Lincoln Tan

Lincoln Tan is the New Zealand Herald’s diversity, ethnic affairs and immigration senior reporter.

65 firms, four schools in student scam probe

Scam involves schools registering 'fake' international students and then sending them out to work with poor work conditions. Photo / Supplied
Scam involves schools registering 'fake' international students and then sending them out to work with poor work conditions. Photo / Supplied

Up to 65 businesses and four private training establishments are being investigated for their involvement in an illegal labour scam involving international students.

The Herald understands that most of the operations suspected of exploiting foreign students were being run by migrant business owners, but Immigration NZ yesterday refused to confirm this.

"As the investigation is still going on and further inquiries need to be made it is not possible to give specific details about ownership of any of the PTEs which are being investigated," said the general manager of intelligence, risk and integrity, Peter Elms.

The schools are believed to have knowingly enrolled students, some with fraudulently obtained visas, who had arrived in New Zealand with the intention of working illegally.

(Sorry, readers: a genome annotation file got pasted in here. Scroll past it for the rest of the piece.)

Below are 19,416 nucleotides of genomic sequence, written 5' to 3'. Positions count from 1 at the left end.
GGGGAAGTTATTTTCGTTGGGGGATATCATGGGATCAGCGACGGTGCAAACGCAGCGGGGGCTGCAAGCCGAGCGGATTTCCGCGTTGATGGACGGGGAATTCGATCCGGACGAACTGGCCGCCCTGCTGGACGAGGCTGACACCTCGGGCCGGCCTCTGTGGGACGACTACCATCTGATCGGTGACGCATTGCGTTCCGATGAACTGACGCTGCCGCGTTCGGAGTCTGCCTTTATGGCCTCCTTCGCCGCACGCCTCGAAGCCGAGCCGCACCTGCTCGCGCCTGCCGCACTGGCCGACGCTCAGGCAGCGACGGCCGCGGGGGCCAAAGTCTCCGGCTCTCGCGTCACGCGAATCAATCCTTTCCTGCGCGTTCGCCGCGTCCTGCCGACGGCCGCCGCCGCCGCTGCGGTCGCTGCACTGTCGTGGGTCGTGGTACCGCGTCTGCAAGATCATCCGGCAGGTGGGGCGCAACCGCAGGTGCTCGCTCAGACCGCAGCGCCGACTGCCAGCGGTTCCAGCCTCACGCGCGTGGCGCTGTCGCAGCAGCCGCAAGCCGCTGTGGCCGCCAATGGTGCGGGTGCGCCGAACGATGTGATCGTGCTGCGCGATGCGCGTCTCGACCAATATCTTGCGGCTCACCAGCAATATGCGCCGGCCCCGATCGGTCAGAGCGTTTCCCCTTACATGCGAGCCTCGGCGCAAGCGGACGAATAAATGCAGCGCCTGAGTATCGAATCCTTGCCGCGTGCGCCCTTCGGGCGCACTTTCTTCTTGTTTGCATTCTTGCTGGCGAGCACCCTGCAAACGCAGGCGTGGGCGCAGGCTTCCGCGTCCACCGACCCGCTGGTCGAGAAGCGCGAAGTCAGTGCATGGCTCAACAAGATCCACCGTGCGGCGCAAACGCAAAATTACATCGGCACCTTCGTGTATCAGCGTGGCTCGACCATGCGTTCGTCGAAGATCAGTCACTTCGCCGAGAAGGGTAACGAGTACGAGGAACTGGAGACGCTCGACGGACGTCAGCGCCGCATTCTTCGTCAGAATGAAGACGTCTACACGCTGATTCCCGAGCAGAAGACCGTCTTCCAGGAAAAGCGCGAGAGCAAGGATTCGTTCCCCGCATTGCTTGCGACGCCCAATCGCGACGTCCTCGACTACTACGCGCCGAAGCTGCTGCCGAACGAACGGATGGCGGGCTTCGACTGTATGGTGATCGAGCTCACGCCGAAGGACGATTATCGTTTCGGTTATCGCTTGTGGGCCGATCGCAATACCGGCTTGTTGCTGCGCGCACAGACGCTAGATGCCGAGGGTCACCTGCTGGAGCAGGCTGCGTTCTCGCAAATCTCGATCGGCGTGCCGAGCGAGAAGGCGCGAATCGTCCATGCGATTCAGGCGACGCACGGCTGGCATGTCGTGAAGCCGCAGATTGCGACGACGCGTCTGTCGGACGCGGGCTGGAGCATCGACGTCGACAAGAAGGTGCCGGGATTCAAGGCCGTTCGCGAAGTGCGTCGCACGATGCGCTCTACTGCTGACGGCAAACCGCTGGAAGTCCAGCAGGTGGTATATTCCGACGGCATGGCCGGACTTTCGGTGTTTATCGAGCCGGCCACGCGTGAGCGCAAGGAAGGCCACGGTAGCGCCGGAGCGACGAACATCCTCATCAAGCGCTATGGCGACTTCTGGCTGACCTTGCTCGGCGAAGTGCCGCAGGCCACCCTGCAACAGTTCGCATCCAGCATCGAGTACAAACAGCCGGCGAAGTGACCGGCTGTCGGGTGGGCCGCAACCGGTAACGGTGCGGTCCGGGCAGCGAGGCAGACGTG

The businesses, which include restaurants, fruit orchards and vineyards, are being investigated for employing these students to work for more than the 20 hours a week they are permitted to and paying them less than the minimum wage.

The scam involves schools registering "fake" students - mainly Chinese and Indian nationals - and then sending them out to work.

An agent, who was assisting Immigration with the investigations, said "up to 90 per cent" of those who ran the schools and businesses involved in the scam were either Chinese or Indian.

Since July last year, 231 had entered New Zealand on fraudulently obtained visas from Immigration's Beijing office and 150 were now unlawfully in the country.

An employment advocate was told that employers who were not citizens could face deportation under section 161 of the Immigration Act.

Mr Elms said employers who were found not complying with the law faced imprisonment of up to seven years and a fine not exceeding $100,000.

"It's important that the current investigation aims to eliminate the mistreatment of international students in the labour market and the opportunities for the system to be abused."

- NZ Herald

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